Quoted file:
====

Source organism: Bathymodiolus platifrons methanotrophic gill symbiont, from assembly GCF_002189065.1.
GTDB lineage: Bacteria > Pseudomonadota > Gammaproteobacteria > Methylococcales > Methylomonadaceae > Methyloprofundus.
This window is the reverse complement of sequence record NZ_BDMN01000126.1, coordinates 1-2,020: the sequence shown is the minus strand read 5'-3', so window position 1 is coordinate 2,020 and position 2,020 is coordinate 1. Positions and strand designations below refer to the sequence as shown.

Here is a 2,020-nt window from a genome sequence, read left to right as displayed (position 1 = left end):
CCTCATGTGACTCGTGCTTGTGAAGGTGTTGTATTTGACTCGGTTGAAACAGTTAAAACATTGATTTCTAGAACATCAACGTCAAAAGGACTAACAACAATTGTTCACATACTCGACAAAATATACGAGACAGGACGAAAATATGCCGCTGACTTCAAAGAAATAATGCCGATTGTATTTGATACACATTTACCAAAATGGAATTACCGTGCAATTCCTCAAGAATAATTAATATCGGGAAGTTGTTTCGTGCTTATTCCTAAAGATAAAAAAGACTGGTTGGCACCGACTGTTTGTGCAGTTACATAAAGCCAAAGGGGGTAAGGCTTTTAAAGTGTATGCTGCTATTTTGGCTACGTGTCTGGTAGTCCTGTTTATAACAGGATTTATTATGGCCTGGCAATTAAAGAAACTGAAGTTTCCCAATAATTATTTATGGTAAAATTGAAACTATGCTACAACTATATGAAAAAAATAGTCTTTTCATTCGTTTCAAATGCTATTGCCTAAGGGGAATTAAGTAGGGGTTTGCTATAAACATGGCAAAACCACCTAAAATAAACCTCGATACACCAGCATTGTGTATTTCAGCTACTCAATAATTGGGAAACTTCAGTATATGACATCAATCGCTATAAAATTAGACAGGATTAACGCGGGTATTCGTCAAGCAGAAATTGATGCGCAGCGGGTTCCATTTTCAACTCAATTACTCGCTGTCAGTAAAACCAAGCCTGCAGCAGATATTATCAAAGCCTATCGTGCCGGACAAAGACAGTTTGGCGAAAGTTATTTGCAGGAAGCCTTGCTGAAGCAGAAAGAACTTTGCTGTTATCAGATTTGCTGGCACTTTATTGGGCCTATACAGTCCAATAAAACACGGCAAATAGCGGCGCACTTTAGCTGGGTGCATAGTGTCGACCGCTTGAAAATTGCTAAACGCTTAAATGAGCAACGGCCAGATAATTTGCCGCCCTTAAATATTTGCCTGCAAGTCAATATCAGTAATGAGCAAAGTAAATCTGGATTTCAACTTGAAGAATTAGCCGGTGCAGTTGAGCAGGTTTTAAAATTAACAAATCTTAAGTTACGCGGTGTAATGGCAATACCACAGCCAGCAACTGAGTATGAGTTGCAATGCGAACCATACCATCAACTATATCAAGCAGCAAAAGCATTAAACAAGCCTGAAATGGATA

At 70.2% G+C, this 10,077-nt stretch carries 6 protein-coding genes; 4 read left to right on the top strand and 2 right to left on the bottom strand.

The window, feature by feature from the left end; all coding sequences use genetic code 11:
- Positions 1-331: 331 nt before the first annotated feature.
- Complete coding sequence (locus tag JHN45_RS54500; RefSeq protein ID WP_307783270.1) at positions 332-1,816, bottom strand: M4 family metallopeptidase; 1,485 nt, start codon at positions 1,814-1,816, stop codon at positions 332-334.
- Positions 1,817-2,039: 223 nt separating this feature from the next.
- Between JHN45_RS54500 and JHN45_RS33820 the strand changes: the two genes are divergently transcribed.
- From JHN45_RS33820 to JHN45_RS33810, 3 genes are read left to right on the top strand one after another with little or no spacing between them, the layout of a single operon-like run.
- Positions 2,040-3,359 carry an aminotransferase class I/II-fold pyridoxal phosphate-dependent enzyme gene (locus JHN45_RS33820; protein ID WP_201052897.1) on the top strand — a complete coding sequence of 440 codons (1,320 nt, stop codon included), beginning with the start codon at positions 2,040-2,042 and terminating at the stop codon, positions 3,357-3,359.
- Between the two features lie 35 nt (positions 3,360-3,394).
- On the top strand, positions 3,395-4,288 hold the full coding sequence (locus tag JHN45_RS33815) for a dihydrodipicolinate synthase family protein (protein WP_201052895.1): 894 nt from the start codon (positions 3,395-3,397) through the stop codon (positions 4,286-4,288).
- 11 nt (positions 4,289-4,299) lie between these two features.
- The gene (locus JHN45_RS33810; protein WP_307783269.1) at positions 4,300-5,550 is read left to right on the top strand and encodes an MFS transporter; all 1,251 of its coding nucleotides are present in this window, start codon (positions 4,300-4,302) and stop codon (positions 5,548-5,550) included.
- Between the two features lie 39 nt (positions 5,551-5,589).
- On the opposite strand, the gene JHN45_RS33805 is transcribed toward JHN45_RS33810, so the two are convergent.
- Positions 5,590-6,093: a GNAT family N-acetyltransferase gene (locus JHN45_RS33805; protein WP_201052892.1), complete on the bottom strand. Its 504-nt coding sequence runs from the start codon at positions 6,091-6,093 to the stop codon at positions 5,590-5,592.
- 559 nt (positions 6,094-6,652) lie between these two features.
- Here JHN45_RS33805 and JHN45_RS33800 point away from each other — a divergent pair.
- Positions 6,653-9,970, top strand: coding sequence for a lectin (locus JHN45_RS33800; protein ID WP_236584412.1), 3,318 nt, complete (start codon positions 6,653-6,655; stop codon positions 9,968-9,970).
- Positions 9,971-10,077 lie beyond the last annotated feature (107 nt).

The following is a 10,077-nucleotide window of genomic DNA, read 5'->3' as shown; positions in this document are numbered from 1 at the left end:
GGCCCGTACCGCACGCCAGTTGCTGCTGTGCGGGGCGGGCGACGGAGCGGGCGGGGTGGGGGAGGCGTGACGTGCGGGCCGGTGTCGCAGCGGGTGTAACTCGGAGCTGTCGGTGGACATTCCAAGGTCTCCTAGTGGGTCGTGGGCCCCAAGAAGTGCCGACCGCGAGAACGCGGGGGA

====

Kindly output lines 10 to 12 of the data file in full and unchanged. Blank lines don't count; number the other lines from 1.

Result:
- Positions 1,817-2,039: 223 nt separating this feature from the next.
- Between JHN45_RS54500 and JHN45_RS33820 the strand changes: the two genes are divergently transcribed.
- From JHN45_RS33820 to JHN45_RS33810, 3 genes are read left to right on the top strand one after another with little or no spacing between them, the layout of a single operon-like run.